Statement on the Legislative Council’s Adoption of the Outline for the Establishment of Procedures for the Return of Children for the Implementation of the Hague Convention on the Civil Aspects of International Child Abduction
Today, the Legislative Council adopted its “Outline for the Establishment of Procedures for the Return of Children for the Implementation of the ‘Hague Convention on the Civil Aspects of International Child Abduction’ (“the Hague Convention”).” The Government reportedly plans to prepare related bills (the “Domestic Laws”) to implement the Hague Convention in line with this outline as well as with the “Summary of the Points at Issue Regarding the Modality of the Central Authority for the Implementation of the Hague Convention” released earlier by the Ministry of Foreign Affairs, and submit the bills to the ongoing 180th ordinary session of the Diet.
The Japan Federation of Bar Associations (“JFBA”) released its “Opinion on Recommended Measures to be taken on the Conclusion of the Convention on the Civil Aspects of International Child Abduction (“the Hague Convention”)” on February 18, 2011. Among the issues mentioned in this opinion, consideration to be given to situations in which domestic violence or child abuse is found, hearing the views of the child/children concerned, and establishing rules for the return of children are all incorporated into the outline and the summary to some extent.
However, some issues were not included in the outline or the summary, and even for the issues which were incorporated, there is a possibility that their objectives would not be sufficiently achieved depending on the specific rules and operation of the system to be established in the future.
Therefore, the JFBA reiterates to the Government and others involved in this matter the following issues based on its opinion mentioned above.
(1) The Domestic Laws should include provisions requiring: i) respect for the best interests of the child in operating the Convention and the Domestic Laws; ii) a review of the operation of the entirety of the Domestic Laws, including jurisdictional issues, within three years after the coming into force of the Domestic Laws; and iii) the clear stipulation that the procedures for the return of children provided by the Convention and the Domestic Laws shall not be applied retroactively to cases which occurred before the entry into force of the Convention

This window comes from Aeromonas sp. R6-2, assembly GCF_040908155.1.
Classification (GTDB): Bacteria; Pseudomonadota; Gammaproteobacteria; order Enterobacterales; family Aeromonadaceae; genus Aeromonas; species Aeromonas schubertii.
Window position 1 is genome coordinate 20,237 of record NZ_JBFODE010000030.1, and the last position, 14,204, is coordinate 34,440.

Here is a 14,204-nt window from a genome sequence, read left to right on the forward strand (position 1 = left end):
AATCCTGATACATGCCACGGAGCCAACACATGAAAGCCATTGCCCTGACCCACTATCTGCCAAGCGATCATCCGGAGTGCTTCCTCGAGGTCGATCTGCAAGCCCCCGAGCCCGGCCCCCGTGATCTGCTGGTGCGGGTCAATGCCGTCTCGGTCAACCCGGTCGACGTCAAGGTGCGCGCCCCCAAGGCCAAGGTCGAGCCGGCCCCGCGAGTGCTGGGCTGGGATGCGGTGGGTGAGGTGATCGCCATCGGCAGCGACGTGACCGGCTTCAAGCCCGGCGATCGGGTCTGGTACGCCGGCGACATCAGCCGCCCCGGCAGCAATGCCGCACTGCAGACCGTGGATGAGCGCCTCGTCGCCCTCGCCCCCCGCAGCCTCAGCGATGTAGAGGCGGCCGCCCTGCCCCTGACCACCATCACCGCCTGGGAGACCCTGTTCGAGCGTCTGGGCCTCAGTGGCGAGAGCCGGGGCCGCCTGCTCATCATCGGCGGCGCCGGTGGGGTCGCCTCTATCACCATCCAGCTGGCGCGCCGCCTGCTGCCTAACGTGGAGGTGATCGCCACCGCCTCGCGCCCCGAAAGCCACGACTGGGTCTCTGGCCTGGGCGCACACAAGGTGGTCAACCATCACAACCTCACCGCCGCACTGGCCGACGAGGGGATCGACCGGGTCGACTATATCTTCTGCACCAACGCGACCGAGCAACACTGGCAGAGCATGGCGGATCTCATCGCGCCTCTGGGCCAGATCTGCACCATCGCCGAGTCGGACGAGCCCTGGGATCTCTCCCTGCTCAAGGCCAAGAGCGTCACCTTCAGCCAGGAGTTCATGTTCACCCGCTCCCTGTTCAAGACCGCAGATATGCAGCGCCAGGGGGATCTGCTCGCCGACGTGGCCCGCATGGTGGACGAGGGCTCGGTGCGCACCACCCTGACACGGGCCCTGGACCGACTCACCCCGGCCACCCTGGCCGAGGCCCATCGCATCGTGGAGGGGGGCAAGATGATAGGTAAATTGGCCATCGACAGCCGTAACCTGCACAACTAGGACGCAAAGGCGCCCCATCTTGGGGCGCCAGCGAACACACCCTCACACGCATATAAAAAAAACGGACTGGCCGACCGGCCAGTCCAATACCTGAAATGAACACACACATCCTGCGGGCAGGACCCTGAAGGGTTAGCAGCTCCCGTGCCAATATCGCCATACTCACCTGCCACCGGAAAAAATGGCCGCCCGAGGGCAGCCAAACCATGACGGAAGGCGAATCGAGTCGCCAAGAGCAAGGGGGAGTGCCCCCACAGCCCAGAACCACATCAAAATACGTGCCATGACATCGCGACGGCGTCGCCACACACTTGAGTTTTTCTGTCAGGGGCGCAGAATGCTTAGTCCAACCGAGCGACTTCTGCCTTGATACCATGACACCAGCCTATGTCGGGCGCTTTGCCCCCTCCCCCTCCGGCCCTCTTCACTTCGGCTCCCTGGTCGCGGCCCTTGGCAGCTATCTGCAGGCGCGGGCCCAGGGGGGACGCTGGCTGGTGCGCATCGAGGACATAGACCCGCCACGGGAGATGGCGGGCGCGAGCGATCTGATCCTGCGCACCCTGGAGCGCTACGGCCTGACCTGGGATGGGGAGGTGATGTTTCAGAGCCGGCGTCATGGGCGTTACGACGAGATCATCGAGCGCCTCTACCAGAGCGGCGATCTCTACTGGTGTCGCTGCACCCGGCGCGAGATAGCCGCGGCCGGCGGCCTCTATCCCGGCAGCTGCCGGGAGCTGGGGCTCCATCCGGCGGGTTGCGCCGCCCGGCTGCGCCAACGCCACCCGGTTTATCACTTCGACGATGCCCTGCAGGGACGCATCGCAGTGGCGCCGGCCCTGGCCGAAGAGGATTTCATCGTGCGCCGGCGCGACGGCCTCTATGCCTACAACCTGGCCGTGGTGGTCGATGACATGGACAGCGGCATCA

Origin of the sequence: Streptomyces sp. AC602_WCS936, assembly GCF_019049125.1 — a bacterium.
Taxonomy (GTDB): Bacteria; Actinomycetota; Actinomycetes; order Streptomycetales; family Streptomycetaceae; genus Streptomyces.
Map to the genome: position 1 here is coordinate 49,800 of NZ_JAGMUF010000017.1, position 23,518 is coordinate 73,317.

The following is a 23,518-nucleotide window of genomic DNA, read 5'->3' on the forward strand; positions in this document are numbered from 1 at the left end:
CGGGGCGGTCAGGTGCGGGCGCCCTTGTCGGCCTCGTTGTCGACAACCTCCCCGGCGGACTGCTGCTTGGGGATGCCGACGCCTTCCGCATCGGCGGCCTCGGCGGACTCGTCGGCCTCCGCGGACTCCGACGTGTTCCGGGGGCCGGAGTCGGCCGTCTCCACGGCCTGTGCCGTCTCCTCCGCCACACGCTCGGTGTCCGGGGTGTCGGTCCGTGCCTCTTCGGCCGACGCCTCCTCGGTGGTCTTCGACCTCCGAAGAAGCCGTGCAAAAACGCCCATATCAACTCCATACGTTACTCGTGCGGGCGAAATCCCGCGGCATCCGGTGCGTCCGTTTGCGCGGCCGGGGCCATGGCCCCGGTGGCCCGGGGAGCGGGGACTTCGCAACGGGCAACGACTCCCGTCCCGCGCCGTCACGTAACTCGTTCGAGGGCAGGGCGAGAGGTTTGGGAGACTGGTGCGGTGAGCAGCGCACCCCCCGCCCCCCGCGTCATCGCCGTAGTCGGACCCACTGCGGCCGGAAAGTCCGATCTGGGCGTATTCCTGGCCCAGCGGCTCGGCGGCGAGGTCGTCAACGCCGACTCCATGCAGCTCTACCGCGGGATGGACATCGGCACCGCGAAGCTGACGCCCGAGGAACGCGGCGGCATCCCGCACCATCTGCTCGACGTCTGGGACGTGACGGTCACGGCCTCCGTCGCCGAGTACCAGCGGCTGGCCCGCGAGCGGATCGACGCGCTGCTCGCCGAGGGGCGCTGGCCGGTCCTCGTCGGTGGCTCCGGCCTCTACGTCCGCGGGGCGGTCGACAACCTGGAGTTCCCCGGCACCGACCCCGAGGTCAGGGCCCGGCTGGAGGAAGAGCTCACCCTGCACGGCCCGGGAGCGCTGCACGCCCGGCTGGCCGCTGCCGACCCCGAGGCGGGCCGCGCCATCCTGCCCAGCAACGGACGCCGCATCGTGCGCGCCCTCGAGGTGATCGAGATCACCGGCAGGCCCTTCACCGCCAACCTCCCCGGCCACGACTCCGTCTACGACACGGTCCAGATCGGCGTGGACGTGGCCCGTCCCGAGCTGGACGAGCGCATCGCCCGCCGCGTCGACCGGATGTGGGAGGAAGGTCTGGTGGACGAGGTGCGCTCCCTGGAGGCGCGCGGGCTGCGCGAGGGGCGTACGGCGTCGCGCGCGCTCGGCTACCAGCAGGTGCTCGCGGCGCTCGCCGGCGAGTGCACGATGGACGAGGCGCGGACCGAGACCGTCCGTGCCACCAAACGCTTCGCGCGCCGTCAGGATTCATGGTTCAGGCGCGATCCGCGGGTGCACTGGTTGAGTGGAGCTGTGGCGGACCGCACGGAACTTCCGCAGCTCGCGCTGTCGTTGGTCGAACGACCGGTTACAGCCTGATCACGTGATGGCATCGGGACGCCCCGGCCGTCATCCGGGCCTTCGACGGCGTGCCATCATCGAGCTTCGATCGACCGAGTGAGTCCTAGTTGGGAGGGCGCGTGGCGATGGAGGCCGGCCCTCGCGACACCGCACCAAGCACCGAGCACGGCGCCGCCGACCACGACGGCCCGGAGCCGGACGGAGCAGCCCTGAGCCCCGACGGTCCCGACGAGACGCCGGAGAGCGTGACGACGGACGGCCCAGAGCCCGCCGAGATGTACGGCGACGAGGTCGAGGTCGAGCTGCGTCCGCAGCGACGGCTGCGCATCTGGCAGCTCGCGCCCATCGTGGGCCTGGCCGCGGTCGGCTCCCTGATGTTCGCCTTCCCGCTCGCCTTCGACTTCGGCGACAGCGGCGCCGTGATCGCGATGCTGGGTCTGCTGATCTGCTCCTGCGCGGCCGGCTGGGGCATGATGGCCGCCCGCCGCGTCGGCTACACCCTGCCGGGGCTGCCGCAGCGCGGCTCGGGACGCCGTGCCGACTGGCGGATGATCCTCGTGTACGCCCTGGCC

(2) The following preparations should be made before the implementation of the Convention and the enforcement of the Domestic Laws
i) Sufficient information should be provided for Japanese nationals living abroad, especially in the Contracting States of the Hague Convention, concerning the respective laws on child custody and divorce, and whether or not there are any punishments or disadvantages if a parent takes his/her child out of the country. Overseas Japanese Consulates should provide all support possible.
ii) In order to reduce the economic burden on concerned persons lacking in sufficient financial means, necessary measures should be taken, including the enhancement of the public support system. (In particular, translation fees, etc. should also be covered by the public support system.)
iii) Sufficient training concerning international human rights laws including the Convention on the Rights of the Child should be provided for all those who are involved in the procedures surrounding the return of children, such as staff members of the central authority, judges and attorneys.
iv) The Government should ensure that the Convention and the Domestic Laws are widely known among Japanese people worldwide. In particular, the Government should ensure that Japanese people correctly understand that the return procedures to be provided by the Convention and the Domestic Laws shall not be applied in cases which occurred before the coming into force of the Convention in Japan nor in cases involving disputes over parental child abduction within Japan.
In order to make above preparations, a reasonable period of time should be given before implementing the Convention.
(3) In operating the Convention and the Domestic Laws: i) the best interests of the child should be respected; ii) appropriate consideration should be given to situations where abuse of the child or domestic violence has been noted; and iii) necessary measures should be taken to support the peaceful enjoyment of visitation rights.
(4) If a parent who takes a child out of the Contracting country of their habitual residence without the consent of the other parent or the permission of a court and if such country has a legal system which can impose a criminal penalty on such parent, the Government should request, discuss or negotiate with the country to ensure that they do not prosecute the parent if he/she has voluntarily come back to the country in question and returned the child.
(5) In order to guarantee that the Convention is implemented in compliance with appropriate international human rights instruments, Japan should ratify the Optional Protocol to the International Covenant on Civil and Political Rights and the Optional Protocol to the Convention on the Elimination of All Forms of Discrimination against Women concurrently with the conclusion of the Hague Convention and should accept the individual communication procedures set forth therein.
If Japan concludes the Hague Convention, the JFBA will prepare to provide training courses, etc. for its members so that they will be able to appropriately represent the persons concerned.
February 7, 2012
Japan Federation of Bar Associations